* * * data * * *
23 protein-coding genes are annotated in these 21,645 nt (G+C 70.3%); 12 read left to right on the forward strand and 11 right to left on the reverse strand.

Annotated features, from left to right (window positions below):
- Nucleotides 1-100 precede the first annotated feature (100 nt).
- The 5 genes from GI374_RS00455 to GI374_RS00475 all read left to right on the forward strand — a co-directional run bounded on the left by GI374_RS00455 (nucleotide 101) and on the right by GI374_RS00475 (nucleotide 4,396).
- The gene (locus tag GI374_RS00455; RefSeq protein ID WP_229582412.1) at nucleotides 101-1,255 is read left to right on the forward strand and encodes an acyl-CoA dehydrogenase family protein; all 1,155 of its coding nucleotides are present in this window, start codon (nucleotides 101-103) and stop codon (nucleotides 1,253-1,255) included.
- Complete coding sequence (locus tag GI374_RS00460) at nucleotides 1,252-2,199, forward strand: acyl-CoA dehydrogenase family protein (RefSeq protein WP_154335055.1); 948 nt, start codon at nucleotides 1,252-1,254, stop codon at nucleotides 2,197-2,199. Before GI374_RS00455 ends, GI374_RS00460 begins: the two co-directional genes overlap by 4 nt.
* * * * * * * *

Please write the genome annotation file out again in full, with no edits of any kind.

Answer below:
23 protein-coding genes are annotated in these 21,645 nt (G+C 70.3%); 12 read left to right on the forward strand and 11 right to left on the reverse strand.

Annotated features, from left to right (window positions below):
- Nucleotides 1-100 precede the first annotated feature (100 nt).
- The 5 genes from GI374_RS00455 to GI374_RS00475 all read left to right on the forward strand — a co-directional run bounded on the left by GI374_RS00455 (nucleotide 101) and on the right by GI374_RS00475 (nucleotide 4,396).
- The gene (locus tag GI374_RS00455; RefSeq protein ID WP_229582412.1) at nucleotides 101-1,255 is read left to right on the forward strand and encodes an acyl-CoA dehydrogenase family protein; all 1,155 of its coding nucleotides are present in this window, start codon (nucleotides 101-103) and stop codon (nucleotides 1,253-1,255) included.
- Complete coding sequence (locus tag GI374_RS00460) at nucleotides 1,252-2,199, forward strand: acyl-CoA dehydrogenase family protein (RefSeq protein WP_154335055.1); 948 nt, start codon at nucleotides 1,252-1,254, stop codon at nucleotides 2,197-2,199. Before GI374_RS00455 ends, GI374_RS00460 begins: the two co-directional genes overlap by 4 nt.